As the city that never sleeps has been asleep for the past three months, its typical beating heart of tourism, Times Square, has become quiet.
Most of the display windows along 42nd Street, Broadway and Seventh Avenue have closed their doors. The empty streets of “The Bowtie” are in stark contrast to the burgeoning experiential retail hub it was just a few months ago.
Last year, about 380,000 pedestrians entered Times Square on an average day. Since the pandemic hit New York, its foot traffic has dropped by 90%, according to the Times Square Alliance, which tracks pedestrians with a series of cameras and monitors.
Much of Times Square’s success has to do with its experience economy: since before commercial advertisements played on the sides of skyscrapers and major clothing stores renamed their stores as experiential, Times Square has been a international market for experience. From the Broadway theaters along its streets, to its many restaurants, to the blinding lights, people come to Times Square to experience the commercial grandeur of New York.
“It’s what people who have never been to New York think New York is, and everyone who has been to New York has been there,” said L&L Holding Co. CEO David Orowitz, whose company is developing a $ 2.5 billion project in Times Square nicknamed TSX Broadway.
Now, as the deadly coronavirus has shut down the city despite many other parts of the country starting to reopen – and tourism should take years to fully recover – the typically crowded streets and shops of the experiential commercial hub have become a potential danger rather than a help, to his perspective.
“With the pandemic, all bets are off,” said Priya Raghubir, a professor of marketing at New York University’s Stern School of Business and an expert in consumer psychology. “Because an experience requires interpersonal closeness.”
According to the Times Square Alliance, fifty percent of Times Square’s foot traffic comes from tourists. Tourism rates in New York City have risen every year for the past 10 years, peaking last year when 80.1 million visitors arrived in the five boroughs. according to a report by New York & Co., a city entity that keeps track of tourism. Many have stayed in New York City hotels, 20% of which are located in Times Square.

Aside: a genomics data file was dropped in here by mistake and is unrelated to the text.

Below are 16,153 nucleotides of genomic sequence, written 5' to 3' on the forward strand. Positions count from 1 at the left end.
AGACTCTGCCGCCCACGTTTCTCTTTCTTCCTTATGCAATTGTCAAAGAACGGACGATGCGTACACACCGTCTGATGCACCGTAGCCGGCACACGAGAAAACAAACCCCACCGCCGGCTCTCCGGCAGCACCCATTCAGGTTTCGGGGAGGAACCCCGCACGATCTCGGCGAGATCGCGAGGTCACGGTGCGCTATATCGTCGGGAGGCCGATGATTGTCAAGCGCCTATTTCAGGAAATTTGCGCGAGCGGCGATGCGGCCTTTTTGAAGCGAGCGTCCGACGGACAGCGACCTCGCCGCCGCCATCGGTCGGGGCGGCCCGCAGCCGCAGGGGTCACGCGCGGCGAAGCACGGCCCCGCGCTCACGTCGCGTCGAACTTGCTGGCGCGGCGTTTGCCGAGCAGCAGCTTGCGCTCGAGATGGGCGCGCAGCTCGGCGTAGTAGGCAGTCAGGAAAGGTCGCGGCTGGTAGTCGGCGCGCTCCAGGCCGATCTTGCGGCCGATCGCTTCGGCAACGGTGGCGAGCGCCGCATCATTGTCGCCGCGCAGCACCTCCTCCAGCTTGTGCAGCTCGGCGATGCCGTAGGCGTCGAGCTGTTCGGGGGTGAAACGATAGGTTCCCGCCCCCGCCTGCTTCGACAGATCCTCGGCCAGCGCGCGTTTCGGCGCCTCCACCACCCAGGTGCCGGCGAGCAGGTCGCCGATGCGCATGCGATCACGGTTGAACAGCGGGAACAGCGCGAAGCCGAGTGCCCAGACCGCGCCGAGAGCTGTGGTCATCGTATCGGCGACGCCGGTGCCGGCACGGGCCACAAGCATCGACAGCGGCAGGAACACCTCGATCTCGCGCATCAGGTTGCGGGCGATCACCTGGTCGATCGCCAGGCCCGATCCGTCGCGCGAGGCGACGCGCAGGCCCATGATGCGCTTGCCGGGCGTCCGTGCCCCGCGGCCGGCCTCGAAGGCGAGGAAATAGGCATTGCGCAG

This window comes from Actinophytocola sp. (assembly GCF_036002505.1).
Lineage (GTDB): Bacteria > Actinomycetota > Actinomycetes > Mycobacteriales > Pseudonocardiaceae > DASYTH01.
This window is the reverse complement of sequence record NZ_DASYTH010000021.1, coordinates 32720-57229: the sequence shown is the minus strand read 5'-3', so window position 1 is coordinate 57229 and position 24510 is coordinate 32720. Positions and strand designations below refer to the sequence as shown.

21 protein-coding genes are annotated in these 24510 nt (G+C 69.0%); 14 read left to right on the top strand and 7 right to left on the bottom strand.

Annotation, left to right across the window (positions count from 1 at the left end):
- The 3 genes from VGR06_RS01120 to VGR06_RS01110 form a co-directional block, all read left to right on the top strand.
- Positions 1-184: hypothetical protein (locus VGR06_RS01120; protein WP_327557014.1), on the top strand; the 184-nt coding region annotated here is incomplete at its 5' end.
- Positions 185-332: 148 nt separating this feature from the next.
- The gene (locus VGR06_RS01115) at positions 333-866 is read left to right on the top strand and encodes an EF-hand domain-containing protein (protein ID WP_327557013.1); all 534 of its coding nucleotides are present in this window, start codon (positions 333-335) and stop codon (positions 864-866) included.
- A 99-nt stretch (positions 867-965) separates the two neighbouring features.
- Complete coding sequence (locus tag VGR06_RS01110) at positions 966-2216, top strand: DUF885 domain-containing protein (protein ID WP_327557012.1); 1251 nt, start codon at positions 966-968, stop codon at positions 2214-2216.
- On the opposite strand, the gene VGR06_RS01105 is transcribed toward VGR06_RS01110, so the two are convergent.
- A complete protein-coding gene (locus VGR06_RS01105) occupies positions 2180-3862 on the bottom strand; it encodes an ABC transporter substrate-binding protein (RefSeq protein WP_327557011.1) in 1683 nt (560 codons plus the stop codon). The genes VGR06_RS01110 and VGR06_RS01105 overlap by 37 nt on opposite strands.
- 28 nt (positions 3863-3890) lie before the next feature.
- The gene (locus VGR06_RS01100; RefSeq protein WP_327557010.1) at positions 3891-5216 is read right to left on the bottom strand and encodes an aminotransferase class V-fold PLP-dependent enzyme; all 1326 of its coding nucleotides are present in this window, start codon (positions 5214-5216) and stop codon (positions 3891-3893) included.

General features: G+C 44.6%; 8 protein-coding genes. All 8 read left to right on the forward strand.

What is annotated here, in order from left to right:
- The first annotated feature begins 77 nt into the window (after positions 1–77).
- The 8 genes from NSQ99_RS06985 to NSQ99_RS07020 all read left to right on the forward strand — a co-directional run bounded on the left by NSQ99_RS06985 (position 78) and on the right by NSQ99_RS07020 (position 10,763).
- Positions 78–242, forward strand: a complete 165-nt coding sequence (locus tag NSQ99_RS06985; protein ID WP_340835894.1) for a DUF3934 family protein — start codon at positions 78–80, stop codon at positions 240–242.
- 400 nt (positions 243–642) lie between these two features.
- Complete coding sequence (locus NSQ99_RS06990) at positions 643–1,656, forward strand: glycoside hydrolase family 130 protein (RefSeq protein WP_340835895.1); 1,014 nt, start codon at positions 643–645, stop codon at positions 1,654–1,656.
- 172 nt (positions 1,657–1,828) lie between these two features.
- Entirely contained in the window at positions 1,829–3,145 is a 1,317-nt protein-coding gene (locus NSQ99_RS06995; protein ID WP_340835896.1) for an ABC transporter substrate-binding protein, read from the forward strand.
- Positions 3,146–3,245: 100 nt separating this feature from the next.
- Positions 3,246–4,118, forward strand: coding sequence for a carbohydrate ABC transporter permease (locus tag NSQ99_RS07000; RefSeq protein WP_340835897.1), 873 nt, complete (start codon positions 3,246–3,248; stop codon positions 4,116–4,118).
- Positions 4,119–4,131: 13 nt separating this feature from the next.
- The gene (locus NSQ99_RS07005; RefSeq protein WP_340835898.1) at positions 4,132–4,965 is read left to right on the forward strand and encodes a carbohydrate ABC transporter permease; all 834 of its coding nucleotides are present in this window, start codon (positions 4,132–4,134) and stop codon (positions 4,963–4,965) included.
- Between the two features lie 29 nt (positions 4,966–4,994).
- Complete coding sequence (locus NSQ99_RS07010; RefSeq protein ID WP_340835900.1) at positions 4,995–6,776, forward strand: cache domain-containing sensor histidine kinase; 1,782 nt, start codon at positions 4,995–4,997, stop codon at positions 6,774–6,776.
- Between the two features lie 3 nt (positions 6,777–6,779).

Faced with stagnant business and bleak tourism forecasts for the rest of the year, the 452-room Times Square Edition, a piece of Maefield’s 20 Times Square property, once valued at $ 2.4 billion, closed its doors for good just a year after its inauguration.
Levi’s store at 1535 Broadway in Vornado in Times Square.
Over the past five years, experiential retailers have taken Times Square by storm and demonstrated profitable endeavors like online shopping consumed more and more in physical profits. Last year, the demand for spaces like this in Times Square continued to grow.
In the fall of 2019, Times Square had the second highest spot ask for rent in the city after Fifth Avenue, up 2% yoy to $ 1,889 for San Francisco, according to the New York Real Estate Board.
Major domestic retailers have their flagship locations in Times Square, branding their businesses as experience-centric for hundreds of thousands of potential customers every day, while developers have paved the way for new multi-billion dollar retail and hospitality projects. Hands-on, hands-on experiences made shopping in Times Square distinct, experts say.
In 2018, Levi’s moved in its 17K SF flagship store on Broadway between 45th Street and 46th Street at 1535 Broadway in Vornado, which features customizable denim and accessories designed by local artists.
Hershey’s world of chocolate expanded in 2017 at Maefield Development’s 20 Times Square, where shopgoers can create their own packaged Hershey’s bar. Krispy Kreme was ready to open the doors of its new flagship, a 4,500 SF store at 1601 Broadway in Vornado, on the edge of West 48th, for shoppers who could watch the famous donuts made through a cascade of icing. McDonald’s opened its largest venue, a 24-hour restaurant at 1528 Broadway with customizable ordering stations and menu items not offered anywhere else in the US a year ago.
While retail spaces in other parts of the city have lost value, developers have bet that retail space in Times Square will remain in high demand, even as several traditional retailers, such as Old Navy and Gap, have tried to Leave.